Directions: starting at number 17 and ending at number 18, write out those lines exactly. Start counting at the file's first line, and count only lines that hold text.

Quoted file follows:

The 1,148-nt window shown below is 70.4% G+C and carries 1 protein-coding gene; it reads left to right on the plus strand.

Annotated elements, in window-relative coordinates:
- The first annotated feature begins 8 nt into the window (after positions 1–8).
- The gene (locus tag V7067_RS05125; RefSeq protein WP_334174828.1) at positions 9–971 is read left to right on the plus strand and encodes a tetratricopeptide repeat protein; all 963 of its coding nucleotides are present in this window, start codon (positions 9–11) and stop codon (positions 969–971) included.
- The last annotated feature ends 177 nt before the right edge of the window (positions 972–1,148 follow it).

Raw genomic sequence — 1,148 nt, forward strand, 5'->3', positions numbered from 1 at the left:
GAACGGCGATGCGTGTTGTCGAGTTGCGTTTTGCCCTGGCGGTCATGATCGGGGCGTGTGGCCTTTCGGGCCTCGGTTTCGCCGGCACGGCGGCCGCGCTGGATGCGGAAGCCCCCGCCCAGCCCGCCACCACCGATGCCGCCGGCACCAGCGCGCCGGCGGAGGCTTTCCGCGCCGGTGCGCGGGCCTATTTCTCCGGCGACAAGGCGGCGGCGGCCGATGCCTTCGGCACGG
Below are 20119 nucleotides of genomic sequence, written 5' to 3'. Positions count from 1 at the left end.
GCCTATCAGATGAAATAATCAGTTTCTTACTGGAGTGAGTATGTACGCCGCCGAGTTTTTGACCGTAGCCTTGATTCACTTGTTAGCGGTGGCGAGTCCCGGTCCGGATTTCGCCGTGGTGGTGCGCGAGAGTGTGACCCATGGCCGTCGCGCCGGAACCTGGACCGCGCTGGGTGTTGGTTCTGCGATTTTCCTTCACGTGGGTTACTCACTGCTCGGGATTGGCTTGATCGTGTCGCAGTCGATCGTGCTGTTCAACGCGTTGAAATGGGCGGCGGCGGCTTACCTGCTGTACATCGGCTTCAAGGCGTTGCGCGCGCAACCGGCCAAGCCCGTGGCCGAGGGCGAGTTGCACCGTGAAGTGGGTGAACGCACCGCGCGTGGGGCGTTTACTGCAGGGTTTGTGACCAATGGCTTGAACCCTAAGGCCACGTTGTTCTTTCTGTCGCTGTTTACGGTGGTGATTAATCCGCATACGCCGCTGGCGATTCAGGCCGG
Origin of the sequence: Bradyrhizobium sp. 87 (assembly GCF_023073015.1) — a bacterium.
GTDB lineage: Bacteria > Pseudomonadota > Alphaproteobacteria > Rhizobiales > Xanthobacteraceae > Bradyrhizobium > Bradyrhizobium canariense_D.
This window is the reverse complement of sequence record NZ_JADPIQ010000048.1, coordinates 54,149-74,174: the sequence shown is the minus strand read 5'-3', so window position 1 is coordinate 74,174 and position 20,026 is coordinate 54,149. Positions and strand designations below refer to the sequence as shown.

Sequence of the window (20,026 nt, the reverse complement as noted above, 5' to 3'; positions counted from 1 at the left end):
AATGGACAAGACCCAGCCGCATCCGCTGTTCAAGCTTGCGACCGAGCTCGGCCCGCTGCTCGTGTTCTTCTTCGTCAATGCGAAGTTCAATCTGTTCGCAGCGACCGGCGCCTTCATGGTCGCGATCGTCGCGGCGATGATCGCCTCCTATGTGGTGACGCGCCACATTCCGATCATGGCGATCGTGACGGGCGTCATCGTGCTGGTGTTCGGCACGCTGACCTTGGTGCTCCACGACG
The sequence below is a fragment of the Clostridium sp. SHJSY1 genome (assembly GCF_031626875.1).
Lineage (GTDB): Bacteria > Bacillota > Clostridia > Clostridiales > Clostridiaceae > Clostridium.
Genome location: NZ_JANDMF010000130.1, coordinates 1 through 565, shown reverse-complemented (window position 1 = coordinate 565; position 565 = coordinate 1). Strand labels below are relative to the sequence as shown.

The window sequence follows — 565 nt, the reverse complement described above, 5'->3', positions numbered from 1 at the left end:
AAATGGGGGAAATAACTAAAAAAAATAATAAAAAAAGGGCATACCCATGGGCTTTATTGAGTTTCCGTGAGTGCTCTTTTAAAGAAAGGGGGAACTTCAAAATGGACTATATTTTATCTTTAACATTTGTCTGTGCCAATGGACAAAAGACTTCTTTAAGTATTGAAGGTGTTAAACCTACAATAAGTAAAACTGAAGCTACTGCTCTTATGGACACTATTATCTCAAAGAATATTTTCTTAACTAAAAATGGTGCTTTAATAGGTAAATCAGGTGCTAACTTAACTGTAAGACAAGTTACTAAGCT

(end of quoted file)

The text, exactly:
Genome location: NZ_JANDMF010000130.1, coordinates 1 through 565, shown reverse-complemented (window position 1 = coordinate 565; position 565 = coordinate 1). Strand labels below are relative to the sequence as shown.

The window sequence follows — 565 nt, the reverse complement described above, 5'->3', positions numbered from 1 at the left end: